The chance to capitalize on their party’s new power and get a taste of life in the majority is a strong draw for many Democratic staffers.
One former aide said working in the majority was an important step to broadening the skill set K Street looks for.
Others also spoke about the opportunities from being a majority staffer.
“I think that Democrats often come to this town because they care about policy and for those who have not been in the majority, this looks like a once-in-a-lifetime opportunity,” Anderson said.
Another factor keeping some Democrats off K Street is the potential promise of working for a Democratic president after the 2020 elections.
Some chiefs of staff, in particular, are staying at the Capitol, in hopes they can work for a Democratic administration in two years, sources told The Hill. Others are looking to work at a trade association “to be able to demonstrate that you can work in the trade office or the Department of Commerce” in a Democratic administration, said the former congressional aide who now works in the private sector.
Where K Street is looking to poach Democrats, the recruiting is focusing on top staffers and those from a diverse background.
K Street is under pressure this year to improve its diversity, leading some firms to prioritize hiring women or minorities or those with ties to lawmakers in the Congressional Black Caucus and Congressional Hispanic Caucus.
Amazon recently hired LaDavia Drane, who was Rep. Yvette Clark’s (D-N.Y.) chief of staff, and Tony Clair, who was Rep. G.K. ButterfieldGeorge (G.K.) Kenneth ButterfieldWHIP LIST: How House Democrats say they'll vote on infrastructure bill House Democrats push to introduce John Lewis voting rights bill within weeks Black Caucus presses Democratic leaders to expedite action on voting rights MORE’s (D-N.C.) chief of staff, to work on diversity issues. Broderick Johnson, who was recently hired as senior of counsel at Covington, worked under former President Obama in multiple roles, including as chairman of the White House’s My Brother’s Keeper Task Force.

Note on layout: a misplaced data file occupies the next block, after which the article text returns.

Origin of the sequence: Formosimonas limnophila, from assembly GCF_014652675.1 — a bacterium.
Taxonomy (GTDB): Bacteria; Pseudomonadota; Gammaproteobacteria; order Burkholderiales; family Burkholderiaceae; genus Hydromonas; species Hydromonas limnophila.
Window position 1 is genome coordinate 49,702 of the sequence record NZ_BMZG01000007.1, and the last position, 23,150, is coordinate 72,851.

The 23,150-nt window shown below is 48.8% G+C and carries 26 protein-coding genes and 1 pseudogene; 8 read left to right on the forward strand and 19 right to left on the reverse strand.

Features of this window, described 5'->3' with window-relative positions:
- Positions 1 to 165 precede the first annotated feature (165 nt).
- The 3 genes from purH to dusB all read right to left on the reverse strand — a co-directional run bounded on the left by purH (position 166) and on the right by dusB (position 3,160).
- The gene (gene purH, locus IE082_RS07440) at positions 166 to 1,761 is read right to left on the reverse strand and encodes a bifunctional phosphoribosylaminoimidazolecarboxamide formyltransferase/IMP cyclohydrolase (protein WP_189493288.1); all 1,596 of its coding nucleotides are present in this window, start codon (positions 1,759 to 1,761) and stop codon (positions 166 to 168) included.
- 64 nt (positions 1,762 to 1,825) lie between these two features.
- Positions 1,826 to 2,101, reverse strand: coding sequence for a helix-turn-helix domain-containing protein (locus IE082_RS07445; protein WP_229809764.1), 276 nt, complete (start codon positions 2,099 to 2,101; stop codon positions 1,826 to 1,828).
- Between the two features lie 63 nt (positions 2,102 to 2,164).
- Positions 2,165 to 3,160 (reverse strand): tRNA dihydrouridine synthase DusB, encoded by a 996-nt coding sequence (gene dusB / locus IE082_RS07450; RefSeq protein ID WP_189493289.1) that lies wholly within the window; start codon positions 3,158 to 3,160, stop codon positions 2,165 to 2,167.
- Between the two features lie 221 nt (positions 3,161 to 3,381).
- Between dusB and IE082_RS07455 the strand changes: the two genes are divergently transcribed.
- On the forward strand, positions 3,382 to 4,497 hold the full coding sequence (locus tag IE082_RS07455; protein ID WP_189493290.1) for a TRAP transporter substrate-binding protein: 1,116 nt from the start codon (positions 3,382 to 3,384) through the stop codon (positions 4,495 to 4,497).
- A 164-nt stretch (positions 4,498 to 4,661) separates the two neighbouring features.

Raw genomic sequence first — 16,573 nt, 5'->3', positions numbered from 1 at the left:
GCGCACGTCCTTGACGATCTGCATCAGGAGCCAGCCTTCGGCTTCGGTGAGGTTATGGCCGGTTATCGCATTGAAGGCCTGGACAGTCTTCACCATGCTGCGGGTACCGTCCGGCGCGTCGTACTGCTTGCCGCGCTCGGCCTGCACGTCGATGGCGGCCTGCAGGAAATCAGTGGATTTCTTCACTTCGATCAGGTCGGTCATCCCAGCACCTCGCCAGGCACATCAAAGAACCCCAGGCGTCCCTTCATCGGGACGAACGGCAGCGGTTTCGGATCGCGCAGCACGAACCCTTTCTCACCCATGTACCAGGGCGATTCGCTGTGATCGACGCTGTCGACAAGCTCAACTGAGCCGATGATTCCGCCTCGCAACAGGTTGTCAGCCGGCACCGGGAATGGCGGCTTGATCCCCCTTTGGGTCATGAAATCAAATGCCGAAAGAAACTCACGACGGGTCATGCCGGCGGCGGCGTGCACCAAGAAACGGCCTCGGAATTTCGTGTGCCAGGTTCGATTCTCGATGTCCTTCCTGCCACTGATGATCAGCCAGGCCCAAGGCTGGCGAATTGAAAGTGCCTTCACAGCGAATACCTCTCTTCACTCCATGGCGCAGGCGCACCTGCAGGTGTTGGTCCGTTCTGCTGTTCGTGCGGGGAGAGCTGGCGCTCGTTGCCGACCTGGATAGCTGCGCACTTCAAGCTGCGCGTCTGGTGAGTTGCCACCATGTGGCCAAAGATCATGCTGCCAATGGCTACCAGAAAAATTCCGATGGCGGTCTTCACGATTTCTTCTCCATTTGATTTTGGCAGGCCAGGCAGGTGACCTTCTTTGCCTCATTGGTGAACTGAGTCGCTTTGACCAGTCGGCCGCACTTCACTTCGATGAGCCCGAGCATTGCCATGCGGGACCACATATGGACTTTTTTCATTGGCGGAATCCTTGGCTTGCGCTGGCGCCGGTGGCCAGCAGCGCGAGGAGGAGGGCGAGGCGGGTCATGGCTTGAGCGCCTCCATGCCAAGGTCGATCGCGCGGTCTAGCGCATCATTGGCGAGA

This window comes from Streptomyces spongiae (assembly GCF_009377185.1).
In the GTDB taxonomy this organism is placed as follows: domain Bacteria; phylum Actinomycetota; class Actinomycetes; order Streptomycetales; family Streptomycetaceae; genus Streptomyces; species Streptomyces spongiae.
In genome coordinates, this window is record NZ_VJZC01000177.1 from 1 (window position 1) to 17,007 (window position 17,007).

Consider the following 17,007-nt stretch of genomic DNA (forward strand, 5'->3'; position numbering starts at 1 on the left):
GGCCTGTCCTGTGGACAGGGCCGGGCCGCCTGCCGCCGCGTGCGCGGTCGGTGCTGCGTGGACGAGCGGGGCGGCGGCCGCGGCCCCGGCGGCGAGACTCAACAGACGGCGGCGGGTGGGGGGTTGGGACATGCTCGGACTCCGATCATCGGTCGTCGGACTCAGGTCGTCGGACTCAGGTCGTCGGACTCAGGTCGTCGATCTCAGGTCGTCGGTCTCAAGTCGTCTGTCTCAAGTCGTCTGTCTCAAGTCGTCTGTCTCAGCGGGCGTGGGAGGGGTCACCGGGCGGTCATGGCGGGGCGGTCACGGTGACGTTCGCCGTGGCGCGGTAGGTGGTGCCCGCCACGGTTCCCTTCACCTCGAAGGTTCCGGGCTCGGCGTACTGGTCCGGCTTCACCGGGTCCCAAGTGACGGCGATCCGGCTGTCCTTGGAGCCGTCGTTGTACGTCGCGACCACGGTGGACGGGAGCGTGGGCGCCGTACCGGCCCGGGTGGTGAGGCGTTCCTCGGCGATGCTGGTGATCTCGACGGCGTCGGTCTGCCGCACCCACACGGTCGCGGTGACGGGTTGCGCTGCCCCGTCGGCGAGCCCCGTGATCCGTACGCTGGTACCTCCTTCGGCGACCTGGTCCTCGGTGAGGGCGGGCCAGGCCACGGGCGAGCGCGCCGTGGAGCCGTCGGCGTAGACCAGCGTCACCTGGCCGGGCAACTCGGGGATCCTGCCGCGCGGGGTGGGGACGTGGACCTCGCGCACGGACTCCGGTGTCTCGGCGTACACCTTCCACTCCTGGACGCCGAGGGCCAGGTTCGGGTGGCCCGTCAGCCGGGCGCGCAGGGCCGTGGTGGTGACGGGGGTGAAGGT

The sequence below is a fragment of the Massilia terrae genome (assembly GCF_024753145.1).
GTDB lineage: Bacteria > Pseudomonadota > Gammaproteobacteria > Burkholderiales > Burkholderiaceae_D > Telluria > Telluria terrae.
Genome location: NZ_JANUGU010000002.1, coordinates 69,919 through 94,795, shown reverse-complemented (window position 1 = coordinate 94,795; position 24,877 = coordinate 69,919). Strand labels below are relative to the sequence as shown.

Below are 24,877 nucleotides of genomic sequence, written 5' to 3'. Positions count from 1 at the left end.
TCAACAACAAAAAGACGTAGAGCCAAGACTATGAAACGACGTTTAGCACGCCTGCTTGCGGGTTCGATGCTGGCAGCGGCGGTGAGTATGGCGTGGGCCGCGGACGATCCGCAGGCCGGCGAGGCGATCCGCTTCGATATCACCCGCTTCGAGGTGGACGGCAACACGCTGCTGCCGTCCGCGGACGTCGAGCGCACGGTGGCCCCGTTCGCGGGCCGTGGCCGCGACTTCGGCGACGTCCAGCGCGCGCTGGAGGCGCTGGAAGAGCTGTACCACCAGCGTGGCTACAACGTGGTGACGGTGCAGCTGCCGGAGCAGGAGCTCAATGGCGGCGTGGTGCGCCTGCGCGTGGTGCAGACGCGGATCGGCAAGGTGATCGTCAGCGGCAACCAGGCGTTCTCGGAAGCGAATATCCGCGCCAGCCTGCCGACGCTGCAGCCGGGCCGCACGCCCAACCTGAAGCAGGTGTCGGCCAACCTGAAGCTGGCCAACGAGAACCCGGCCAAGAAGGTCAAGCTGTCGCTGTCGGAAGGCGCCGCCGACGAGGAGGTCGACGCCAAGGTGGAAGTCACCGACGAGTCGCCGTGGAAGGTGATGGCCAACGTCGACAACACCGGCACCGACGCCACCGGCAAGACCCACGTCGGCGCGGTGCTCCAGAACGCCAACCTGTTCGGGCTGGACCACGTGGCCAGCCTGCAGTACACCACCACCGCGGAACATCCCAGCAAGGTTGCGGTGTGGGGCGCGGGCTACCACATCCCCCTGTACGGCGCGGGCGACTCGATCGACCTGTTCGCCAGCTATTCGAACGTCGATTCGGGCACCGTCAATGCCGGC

But that effort could also be tougher for K Street, with the minority caucuses holding a new level of power and influence in the House.
“Trying to attract Latino Democrats to leave the Hill is not going to be as easy now because they’re in the majority and they’re having fun,” explained Bert Gómez, Becker’s senior corporate and government relations director.
Even more telling, Anderson said for the first time in his 20 years in Washington, D.C., he is seeing high-caliber Democrats moving from the Senate to the House chamber so they can work in the majority.
“You can do more in the minority in the Senate than you can in the House. You can do more in the majority in the House than in the minority in the Senate,” he said.
That’s an alluring prospect for many Democratic staffers who in the past might have sought to jump to K Street.
Anderson said many Democrats are just relishing the chance to work on their priorities.
“Now is the chance to do something for the first time where you can actually affect the change that you came here to affect,” he said.